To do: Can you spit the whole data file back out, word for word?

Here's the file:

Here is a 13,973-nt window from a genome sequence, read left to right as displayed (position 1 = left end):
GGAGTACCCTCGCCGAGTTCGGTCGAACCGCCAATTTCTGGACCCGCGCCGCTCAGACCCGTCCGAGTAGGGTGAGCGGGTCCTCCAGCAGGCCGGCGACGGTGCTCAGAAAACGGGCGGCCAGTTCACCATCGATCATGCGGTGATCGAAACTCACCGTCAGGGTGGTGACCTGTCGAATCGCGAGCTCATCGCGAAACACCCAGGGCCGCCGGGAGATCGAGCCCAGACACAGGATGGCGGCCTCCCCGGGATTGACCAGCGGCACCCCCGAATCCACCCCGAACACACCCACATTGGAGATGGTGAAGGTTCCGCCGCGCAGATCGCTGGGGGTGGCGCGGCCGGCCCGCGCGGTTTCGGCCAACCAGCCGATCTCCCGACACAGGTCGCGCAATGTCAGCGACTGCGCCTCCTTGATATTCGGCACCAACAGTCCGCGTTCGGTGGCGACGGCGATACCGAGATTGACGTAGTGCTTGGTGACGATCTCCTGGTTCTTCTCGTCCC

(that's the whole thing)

Here is a 13,973-nt window from a genome sequence, read left to right as displayed (position 1 = left end):
GGAGTACCCTCGCCGAGTTCGGTCGAACCGCCAATTTCTGGACCCGCGCCGCTCAGACCCGTCCGAGTAGGGTGAGCGGGTCCTCCAGCAGGCCGGCGACGGTGCTCAGAAAACGGGCGGCCAGTTCACCATCGATCATGCGGTGATCGAAACTCACCGTCAGGGTGGTGACCTGTCGAATCGCGAGCTCATCGCGAAACACCCAGGGCCGCCGGGAGATCGAGCCCAGACACAGGATGGCGGCCTCCCCGGGATTGACCAGCGGCACCCCCGAATCCACCCCGAACACACCCACATTGGAGATGGTGAAGGTTCCGCCGCGCAGATCGCTGGGGGTGGCGCGGCCGGCCCGCGCGGTTTCGGCCAACCAGCCGATCTCCCGACACAGGTCGCGCAATGTCAGCGACTGCGCCTCCTTGATATTCGGCACCAACAGTCCGCGTTCGGTGGCGACGGCGATACCGAGATTGACGTAGTGCTTGGTGACGATCTCCTGGTTCTTCTCGTCCC